Coming off a rather intriguing year where the private residential market seemed to pick up momentum at the end of 2017, this year is poised to be one that embraces the whole impact of the recovery phase. The aforesaid momentum gained last year can be said to be rather unprecedented, with rapid en bloc sales as well as increase in demand across all private residential property types.

In this article, we will identify the underlying factors that are likely to contribute to the improving performance of Singapore’s residential market, which includes: analysis of the Residential Private Property Index (PPI), the softening of cooling measures as well as the progressively rising developer sales.

As we all know, nothing stays the same forever – and that has always been the way for investments where everything works in a cycle. This cycle is also precisely what can be seen from Singapore’s Residential PPI as indicated below:

There is a clear U-shaped cyclical trend for the recovery phase as indicated above, with significant evidence that the recovery phase beginning at the end of 2017. Nevertheless, for the whole of 2017, the PPI increased by 1 percent, a slight improvement after having decreased by 3.1 percent in 2016. It is, however, important to note that this was the first annual rise in private home prices since 2013. Simultaneously, 2013 was also the year where Singapore’s Residential PPI reached an all time high of 154.60 Index Points. Taking that into consideration, could 2018 be the year which will be the catalyst for a performance which might surpass 2013?

For now, it is hard to say but the signs are promising for sure.

1st sign: Relaxation of cooling measures

A factor that can be said to play a huge role in the progressive recovery of the market can be attributed to the relaxation of cooling measures by the government. To recap: in March 2017, the government has decided to make some amendments amongst the existing property cooling measures in place, of which the prominent ones (TDSR and SSD) are as follows:


According to the Government, they have received feedback from some borrowers that the TDSR framework has mitigated their flexibility to monetise their properties in their retirement age (for instance, to borrow against the value of their properties to obtain additional cash). As such, changes were made to relax the measure – the TDSR framework is no longer applied to mortgage equity withdrawal loans with LTV ratios of 50% and below.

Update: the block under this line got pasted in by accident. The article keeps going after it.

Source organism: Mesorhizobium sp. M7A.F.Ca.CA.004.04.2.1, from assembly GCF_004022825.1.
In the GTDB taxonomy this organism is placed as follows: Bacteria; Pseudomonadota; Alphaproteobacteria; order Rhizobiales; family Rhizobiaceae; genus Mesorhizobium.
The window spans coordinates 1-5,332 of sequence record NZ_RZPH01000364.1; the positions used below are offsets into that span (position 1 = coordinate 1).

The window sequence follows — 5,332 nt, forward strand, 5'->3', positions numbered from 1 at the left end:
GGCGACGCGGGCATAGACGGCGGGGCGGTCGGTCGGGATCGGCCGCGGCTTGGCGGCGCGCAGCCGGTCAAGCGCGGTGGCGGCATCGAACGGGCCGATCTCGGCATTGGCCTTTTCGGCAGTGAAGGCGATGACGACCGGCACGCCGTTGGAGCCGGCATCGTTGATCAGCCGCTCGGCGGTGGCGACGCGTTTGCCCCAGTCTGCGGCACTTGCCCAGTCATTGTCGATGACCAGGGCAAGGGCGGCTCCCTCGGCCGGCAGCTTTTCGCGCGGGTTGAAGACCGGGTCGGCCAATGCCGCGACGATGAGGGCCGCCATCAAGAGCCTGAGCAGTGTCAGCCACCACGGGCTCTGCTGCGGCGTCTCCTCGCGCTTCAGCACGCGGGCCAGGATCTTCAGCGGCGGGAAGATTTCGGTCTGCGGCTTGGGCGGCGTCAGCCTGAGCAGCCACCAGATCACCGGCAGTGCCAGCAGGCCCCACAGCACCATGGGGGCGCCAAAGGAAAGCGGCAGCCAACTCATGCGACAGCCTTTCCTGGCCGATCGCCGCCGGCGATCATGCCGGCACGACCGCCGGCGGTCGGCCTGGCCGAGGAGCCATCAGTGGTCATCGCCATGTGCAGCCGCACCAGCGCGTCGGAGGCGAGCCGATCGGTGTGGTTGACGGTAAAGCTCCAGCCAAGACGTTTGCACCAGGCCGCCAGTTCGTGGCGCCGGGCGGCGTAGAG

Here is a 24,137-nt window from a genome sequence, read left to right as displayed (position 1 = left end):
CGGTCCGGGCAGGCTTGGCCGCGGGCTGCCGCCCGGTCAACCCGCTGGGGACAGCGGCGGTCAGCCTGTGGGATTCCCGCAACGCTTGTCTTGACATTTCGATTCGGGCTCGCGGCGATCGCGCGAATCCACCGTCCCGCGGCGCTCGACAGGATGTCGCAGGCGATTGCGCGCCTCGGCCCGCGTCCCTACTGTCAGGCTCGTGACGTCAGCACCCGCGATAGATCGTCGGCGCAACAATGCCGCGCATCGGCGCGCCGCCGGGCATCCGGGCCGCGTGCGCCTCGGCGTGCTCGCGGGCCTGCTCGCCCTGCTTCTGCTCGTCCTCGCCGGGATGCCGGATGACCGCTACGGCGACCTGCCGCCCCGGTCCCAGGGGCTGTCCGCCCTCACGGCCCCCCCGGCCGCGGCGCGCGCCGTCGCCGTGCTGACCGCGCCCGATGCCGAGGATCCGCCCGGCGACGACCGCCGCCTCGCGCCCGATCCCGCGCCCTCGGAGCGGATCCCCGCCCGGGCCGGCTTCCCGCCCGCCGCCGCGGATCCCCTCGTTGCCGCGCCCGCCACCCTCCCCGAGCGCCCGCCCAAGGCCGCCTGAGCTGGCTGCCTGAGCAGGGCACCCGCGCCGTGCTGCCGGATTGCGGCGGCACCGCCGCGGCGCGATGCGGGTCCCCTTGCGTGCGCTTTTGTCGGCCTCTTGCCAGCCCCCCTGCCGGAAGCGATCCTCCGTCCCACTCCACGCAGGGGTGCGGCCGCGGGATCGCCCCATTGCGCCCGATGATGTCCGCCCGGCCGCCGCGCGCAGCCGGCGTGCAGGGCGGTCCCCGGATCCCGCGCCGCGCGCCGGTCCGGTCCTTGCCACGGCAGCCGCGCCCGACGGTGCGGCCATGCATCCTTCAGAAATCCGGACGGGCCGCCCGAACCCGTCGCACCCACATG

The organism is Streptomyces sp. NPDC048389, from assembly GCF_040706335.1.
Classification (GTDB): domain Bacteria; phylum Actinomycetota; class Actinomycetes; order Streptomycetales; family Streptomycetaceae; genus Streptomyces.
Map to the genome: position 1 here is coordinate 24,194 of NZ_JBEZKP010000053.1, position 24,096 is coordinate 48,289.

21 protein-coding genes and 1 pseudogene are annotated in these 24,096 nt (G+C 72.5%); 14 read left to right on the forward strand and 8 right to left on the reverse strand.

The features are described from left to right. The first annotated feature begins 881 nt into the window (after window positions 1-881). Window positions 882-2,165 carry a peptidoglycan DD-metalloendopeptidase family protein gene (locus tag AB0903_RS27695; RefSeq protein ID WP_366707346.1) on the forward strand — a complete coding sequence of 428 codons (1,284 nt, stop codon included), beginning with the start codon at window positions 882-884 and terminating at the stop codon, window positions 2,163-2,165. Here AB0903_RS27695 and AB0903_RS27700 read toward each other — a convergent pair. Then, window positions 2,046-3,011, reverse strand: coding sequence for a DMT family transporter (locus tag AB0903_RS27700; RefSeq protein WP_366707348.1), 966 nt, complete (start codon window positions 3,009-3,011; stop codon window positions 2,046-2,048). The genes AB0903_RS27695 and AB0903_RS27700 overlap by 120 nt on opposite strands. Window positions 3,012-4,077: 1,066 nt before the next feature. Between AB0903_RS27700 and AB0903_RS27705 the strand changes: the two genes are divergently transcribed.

Currently, the SSD is payable by those who sell their residential property within 4 years of purchase, with rates ranging from 4% to 16% of the property’s value. However, the number of sales transacted within the 4 years window has dropped significantly since the introduction of this measure. As such, the government has decided to revise the SSD as follows:

  1. Impose SSD on holding periods of up to 3 years, a revised figure from the current 4 years
  2. Lower the SSD rate by four percentage points for each tier. The new SSD rates will range from 4% (for properties sold in the third year) to 12% (for those sold within the first year)

Of course, the true impact has yet to be seen, although theoretically, residential properties are touted to be more affordable. Nevertheless, towards the end of 2017, there were some evidence of a pickup in residential sales, especially so for developer sales.

2nd Sign: Remarkable improvement for Developer Sales

It is imperative to note that 2017 ended with an impressive performance for the developer sales market for private homes. Developer sales were 17% higher on a year-on-year (YoY) basis, having 367 units more transacted in December 2017 as compared to December 2016. Notwithstanding that, overall, the total number of developer sales transactions in 2017 was 10, 682 units, 34% above that of 2016’s as well as representing the best performance of the market since 2013.

In terms of prices, URA’s residential price index have indicated a 0.7% quarter-on-quarter (QoQ) increase in Q4 2017, which hence brought about an overall residential price growth for the year to 1%, significantly representing the first positive annual growth since 2013 as well. Could this a positive sign of another unprecedented performance to come? It indeed remains highly possible, should the developer sales continue to improve progressively.

3rd Sign: The faster the recovery, the shorter the cycle

Besides the increased affordability, as well as bullish sentiments and evident increased in demand for private residential properties, another promising sign that the market performance in 2018 is probably able to exceed expectations is due to the theory of the property price cycle.

The above graph as generated and obtained from Savills have actually portrayed this theoretical assumption clearly – that the faster the rate of price increase or decrease, the shorter the cycle will be. The oscillations here, backed by the accelerating recovery phase of the residential property market, are all pointing to the possibility of a rather quick upward movement for demand and prices of Singapore’s prices. Perhaps it is a bit presumptuous to say that 2018 will be the year the market will peak; however, it is indeed highly likely that this year will be a year of growth for Singapore’s residential market.

All-in-all, the bottom-line is that 2018 will be highly likely to be a year of growth for the Singapore private residential market. The recovery phase is expected to continue, and bearing any negative unforeseen circumstances, the rate of recovery will probably accelerate through to 2019. On that note, should you be an investor or home buyer that aims to capitalise on this trend, it is best to seek the advice of an established mortgage advisory firm such as Redbrick to assist you with the most optimal financings.

Thomas Chew
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